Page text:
As with aircraft, artillery, the tank’s static cousin, had seen a quantum progression in technology across the twentieth century. The development of high tensile steel and complex alloys had allowed the construction of barrels that could withstand the shock of ever increasingly powerful propulsive explosive that had been developed by the chemical industry. These technologies were combined with huge advances in milling and casting techniques to produce previously unheard of fine tolerances. Thus by World War II, a medium weight artillery piece could fire a 30lb projectile for 12 miles to hit with an accuracy of 30 yards. It was a measure of their importance that in World War II, excepting death by disease particularly in the Pacific War, artillery accounted for 82 percent of casualties.

Given this effectiveness, it is perhaps not surprising that munitions was the single largest category of military procurement for the American forces, exceeding in cost even shipbuilding or aircraft programs. The number of guns produced was staggering; heavy field guns (155mm and above), 7,803; tank guns, 156,547; anti-aircraft (60-120mm), 49,775; light artillery (37-105mm), 54,532; mortars (60 – 155m), 105,054. The number of tanks produced was 2,464 heavy (50+ tons), 57,027 medium (30+ tons) and 28,919 light (12+ tons). The manufacture of trucks exceeded these numbers by a large factor. US manufacturers produced 812,262 heavy trucks (4+ tons), 428,126 medium trucks (2+ tons) and 988,167 light trucks (0.5 tons). The increased rate of production was equally impressive. In 1942 American factories churned out 24,997 tanks and in the following year increased the output to 29,497. By comparison Japan produced just 2,515 tanks during the course of the entire war, though it needs to be added that most American-produced tanks were not deployed in the Pacific Theater which was topographically poorly suited to tank warfare. America manufactured 257,390 antitank and antiaircraft guns compared to 13,350 produced in Japan. US automakers rolled 2.38m trucks off their assembly lines while Japan managed 165,945. The United States also made 6.5m rifles to use the 40bn bullets produced. In some areas America may have lacked the technological finesse of their German and Japanese counterparts but they made up for this with the production of reliable war matériel in vast quantities.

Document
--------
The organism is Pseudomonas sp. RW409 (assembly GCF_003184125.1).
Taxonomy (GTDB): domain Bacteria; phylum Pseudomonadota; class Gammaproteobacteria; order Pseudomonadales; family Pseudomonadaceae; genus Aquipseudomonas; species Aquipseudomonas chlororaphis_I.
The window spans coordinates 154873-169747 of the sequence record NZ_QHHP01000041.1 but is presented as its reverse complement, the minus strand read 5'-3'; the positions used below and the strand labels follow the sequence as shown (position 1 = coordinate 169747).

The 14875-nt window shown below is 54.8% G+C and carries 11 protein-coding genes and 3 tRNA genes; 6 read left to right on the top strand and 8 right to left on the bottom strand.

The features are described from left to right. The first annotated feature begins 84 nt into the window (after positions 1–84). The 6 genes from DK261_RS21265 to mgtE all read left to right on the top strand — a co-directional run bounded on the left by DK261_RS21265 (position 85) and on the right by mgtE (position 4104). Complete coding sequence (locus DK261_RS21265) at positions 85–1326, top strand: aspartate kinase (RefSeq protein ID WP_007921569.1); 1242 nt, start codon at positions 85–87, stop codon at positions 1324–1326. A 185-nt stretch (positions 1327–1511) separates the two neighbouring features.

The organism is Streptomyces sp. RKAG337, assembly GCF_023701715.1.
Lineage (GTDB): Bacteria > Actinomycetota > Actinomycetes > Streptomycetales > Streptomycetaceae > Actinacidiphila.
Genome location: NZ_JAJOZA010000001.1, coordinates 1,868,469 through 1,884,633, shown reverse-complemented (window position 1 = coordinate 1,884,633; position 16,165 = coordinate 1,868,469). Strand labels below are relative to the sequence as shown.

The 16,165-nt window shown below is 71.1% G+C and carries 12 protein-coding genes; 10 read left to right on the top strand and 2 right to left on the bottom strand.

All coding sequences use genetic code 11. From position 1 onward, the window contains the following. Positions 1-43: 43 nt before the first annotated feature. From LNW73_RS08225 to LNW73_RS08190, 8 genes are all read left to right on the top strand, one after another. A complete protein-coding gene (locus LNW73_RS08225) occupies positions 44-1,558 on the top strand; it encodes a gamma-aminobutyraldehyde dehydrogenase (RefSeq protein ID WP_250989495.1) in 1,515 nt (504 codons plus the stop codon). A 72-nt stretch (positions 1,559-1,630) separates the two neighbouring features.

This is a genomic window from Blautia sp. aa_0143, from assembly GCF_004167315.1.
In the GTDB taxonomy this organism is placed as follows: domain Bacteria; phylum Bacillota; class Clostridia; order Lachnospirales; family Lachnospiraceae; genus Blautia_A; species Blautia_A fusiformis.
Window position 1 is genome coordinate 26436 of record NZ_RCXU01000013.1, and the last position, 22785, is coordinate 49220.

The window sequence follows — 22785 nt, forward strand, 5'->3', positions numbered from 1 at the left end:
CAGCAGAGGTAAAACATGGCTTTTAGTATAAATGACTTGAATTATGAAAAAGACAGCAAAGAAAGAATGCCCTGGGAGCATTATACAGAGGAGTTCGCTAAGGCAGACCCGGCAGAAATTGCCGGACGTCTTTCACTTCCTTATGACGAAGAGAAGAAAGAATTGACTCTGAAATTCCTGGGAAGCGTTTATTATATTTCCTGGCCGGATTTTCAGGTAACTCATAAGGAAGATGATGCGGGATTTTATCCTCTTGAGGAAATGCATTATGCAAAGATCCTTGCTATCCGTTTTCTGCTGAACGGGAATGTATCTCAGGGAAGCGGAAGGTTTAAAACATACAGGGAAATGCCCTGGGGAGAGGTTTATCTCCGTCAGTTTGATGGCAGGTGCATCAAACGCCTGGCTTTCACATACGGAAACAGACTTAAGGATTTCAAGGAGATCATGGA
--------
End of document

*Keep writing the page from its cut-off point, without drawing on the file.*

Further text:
Quantity aside, tank technology also underwent a transformation as the United States, left well behind in the technological arms race into the 1930s, began to hit its straps two years into the war as investment in research and development turned into product. In the early stages of the war the British found that the 37mm guns on the American tanks they used in North Africa were massively outmatched by Germany’s technologically more advanced weapons. The lack of inter-war technological investment in armaments was clearly shown up; US industry and the Ordnance Department scrambled to develop competitive products with the development of 50 and 75mm caliber cannons for mobile operation. Prompted by a visit by a Captain Crawford of the Ordnance Department, in 1941 Westinghouse Research Laboratories developed gyroscope stabilizers that enabled tanks to fire accurately while on the move. Previously when traversing rough terrain, the shaking of the gun platform was so violent as to make accurate fire impossible; tanks had to come to a halt to fire. Tests showed that an experienced gunner could hit 70 out of 100 times with the new device fitted to a tank moving at 15mph while no hits were recorded without the stabilizer. In June 1941 Westinghouse signed a contract to produce 55 stabilizers per day, a figure that was increased to 125 per day after a decision to increase tank production to 1,800 per month.

Innovations with technically less complex weapons also proved a success. Time magazine reported that “The Jeep positively will not fly but there is a widespread notion in the Army that it can do anything else.”49 It’s four wheel drive combined with an engine providing just 42 horsepower could cover rough terrain at speeds up to 60 miles an hour. The all-purpose vehicle could carry troops, weapons, field communications equipment and cargo, and pull light artillery pieces. An initial order for 4,500 vehicles was soon followed by one for 16,000 units at a cost of US$900 each.